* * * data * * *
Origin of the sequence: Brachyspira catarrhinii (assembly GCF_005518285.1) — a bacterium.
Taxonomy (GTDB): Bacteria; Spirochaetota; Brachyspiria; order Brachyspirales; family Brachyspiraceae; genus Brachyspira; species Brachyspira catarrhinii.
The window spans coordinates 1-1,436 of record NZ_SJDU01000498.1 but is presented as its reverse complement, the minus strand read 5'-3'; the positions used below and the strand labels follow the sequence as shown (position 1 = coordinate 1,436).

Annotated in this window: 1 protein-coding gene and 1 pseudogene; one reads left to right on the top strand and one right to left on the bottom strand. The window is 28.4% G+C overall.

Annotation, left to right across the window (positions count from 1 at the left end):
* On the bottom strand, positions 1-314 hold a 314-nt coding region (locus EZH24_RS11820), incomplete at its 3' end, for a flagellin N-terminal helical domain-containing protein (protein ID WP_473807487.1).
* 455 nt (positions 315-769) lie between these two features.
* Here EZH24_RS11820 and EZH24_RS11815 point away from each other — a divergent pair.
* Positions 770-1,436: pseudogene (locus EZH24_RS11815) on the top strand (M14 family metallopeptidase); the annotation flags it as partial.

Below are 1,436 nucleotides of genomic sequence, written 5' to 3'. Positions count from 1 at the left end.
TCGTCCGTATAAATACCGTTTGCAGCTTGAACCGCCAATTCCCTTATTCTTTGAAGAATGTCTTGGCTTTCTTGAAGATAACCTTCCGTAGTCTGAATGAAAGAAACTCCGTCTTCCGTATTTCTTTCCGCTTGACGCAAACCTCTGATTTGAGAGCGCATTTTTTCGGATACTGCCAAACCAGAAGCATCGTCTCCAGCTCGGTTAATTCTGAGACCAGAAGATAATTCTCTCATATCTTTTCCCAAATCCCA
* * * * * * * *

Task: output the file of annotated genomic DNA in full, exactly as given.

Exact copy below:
Origin of the sequence: Brachyspira catarrhinii (assembly GCF_005518285.1) — a bacterium.
Taxonomy (GTDB): Bacteria; Spirochaetota; Brachyspiria; order Brachyspirales; family Brachyspiraceae; genus Brachyspira; species Brachyspira catarrhinii.
The window spans coordinates 1-1,436 of record NZ_SJDU01000498.1 but is presented as its reverse complement, the minus strand read 5'-3'; the positions used below and the strand labels follow the sequence as shown (position 1 = coordinate 1,436).

Annotated in this window: 1 protein-coding gene and 1 pseudogene; one reads left to right on the top strand and one right to left on the bottom strand. The window is 28.4% G+C overall.

Annotation, left to right across the window (positions count from 1 at the left end):
* On the bottom strand, positions 1-314 hold a 314-nt coding region (locus EZH24_RS11820), incomplete at its 3' end, for a flagellin N-terminal helical domain-containing protein (protein ID WP_473807487.1).
* 455 nt (positions 315-769) lie between these two features.
* Here EZH24_RS11820 and EZH24_RS11815 point away from each other — a divergent pair.
* Positions 770-1,436: pseudogene (locus EZH24_RS11815) on the top strand (M14 family metallopeptidase); the annotation flags it as partial.

Below are 1,436 nucleotides of genomic sequence, written 5' to 3'. Positions count from 1 at the left end.
TCGTCCGTATAAATACCGTTTGCAGCTTGAACCGCCAATTCCCTTATTCTTTGAAGAATGTCTTGGCTTTCTTGAAGATAACCTTCCGTAGTCTGAATGAAAGAAACTCCGTCTTCCGTATTTCTTTCCGCTTGACGCAAACCTCTGATTTGAGAGCGCATTTTTTCGGATACTGCCAAACCAGAAGCATCGTCTCCAGCTCGGTTAATTCTGAGACCAGAAGATAATTCTCTCATATCTTTTCCCAAATCCCA